Sums and averages are self explanatory but more complex measurements are detailed here.

Non Commenting Source Statements (NCSS)

This measurement can be seen as an enhanced version of the traditionnal count of the number of lines of code : the longer the code, the higher the count will be.

Roughly spoken, it is approximately equivalent to counting ';' and '{' characters in source files.
Actually, the counter gets incremented by one for each of the following constructs:

Namespace definitionnamespace my_namespace {
namespace {
namespace n = my_namespace::sub;
Type declarationclass MyClass;
friend class MyClass;
struct MyStruct;
union MyUnion;
enum MyEnum;
typedef int ID;
class, struct, union, enum, typedef
Type definitionclass MyClass {
class MyClass : public BaseClass {
class {
union MyUnion {
union {
struct MyStruct {
struct {
enum {
enum MyEnum {
class, struct, union, enum
Using declarationusing namespace std;
using std::vector;
Variable declarationint a;
int a, b, c = 5, d = 6;
char tab[12];
No matter how many variables get actually declared through a comma separated list, only one statement is counted
Function declarationvoid method();
virtual void method() = 0;
explicit MyClass( int i );
virtual ~MyClass();
function, method, constructor, destructor
Function definitionvoid method() {
void method() throw() {
MyClass() {
~MyClass() {
MyClass::MyClass() {
MyClass::~MyClass() {
function, method, constructor, destructor
Base class initialization: Base_ABC( data )
, Base( data )
Field initialization: field_( 0 )
, data_( data )
Statementi = 0;
if( ok )
if( exit ) {
if( 3 == 4 );
if( something() ) { ; }
} else {
expression, if, else, while, do, for, switch, break, continue, return, throw, catch, goto
Labellabel :
case 0 :
default :
In a switch statement or to be referenced by a goto statement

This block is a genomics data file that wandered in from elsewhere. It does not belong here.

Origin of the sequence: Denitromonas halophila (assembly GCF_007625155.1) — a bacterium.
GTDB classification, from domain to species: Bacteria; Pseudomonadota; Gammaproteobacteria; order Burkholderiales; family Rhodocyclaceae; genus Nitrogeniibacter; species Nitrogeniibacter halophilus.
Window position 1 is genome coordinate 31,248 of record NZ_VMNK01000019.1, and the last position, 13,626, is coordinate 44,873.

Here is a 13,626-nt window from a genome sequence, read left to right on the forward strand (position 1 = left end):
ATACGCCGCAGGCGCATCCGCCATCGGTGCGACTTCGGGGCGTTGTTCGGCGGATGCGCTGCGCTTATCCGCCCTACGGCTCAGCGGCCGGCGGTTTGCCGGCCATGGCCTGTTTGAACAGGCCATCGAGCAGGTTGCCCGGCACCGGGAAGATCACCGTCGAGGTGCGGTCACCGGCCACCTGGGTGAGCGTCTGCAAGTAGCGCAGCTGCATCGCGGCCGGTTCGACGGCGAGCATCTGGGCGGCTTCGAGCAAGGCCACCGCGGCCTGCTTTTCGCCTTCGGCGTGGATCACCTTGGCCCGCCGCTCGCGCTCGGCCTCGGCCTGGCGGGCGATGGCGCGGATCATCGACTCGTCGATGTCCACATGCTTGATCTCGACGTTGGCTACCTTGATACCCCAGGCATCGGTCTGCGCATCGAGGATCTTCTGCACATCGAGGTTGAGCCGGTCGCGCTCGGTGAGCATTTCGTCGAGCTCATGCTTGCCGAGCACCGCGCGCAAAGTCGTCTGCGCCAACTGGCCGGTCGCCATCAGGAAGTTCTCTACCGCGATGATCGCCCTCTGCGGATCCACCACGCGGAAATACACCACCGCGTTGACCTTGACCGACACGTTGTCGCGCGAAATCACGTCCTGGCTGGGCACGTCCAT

Not counted are empty statements, empty blocks, semicolons after closing brackets or single semicolons.
Of course, comments don't get counted.
Closing brackets also never get counted, the same applies to blocks in general.

Cyclomatic Complexity Number (CCN)

This measurement provides an overview of the number of control flows of a given piece of code : the larger the code, the higher the count will be.

Whenever the control flow of a method splits, the counter gets incremented by one : basically it falls down to counting the if, for, while, etc.. statements in a method.
Each method has a minimum value of 1 by default. For each of the following constructs this value gets incremented by one :

If statementif( ok )
if( exit ) {
if( 3 == 4 );
if( something() ) { ; }
i ? j
switch, else and : don't increment the counter
Iteration statementfor( int i = 0; i < n; ++i ) {
while( ok ) {
do {
Case labelcase 0:default doesn't increment the counter
Catch blockcatch {
Logical Expressioni && j
i || j

Note that a simple method with a switch statement and a huge block of case statements can have a surprisingly high CCN value (still it has the same value when converting the switch block to an equivalent sequence of if statements).

CCN is also known as McCabe Metric.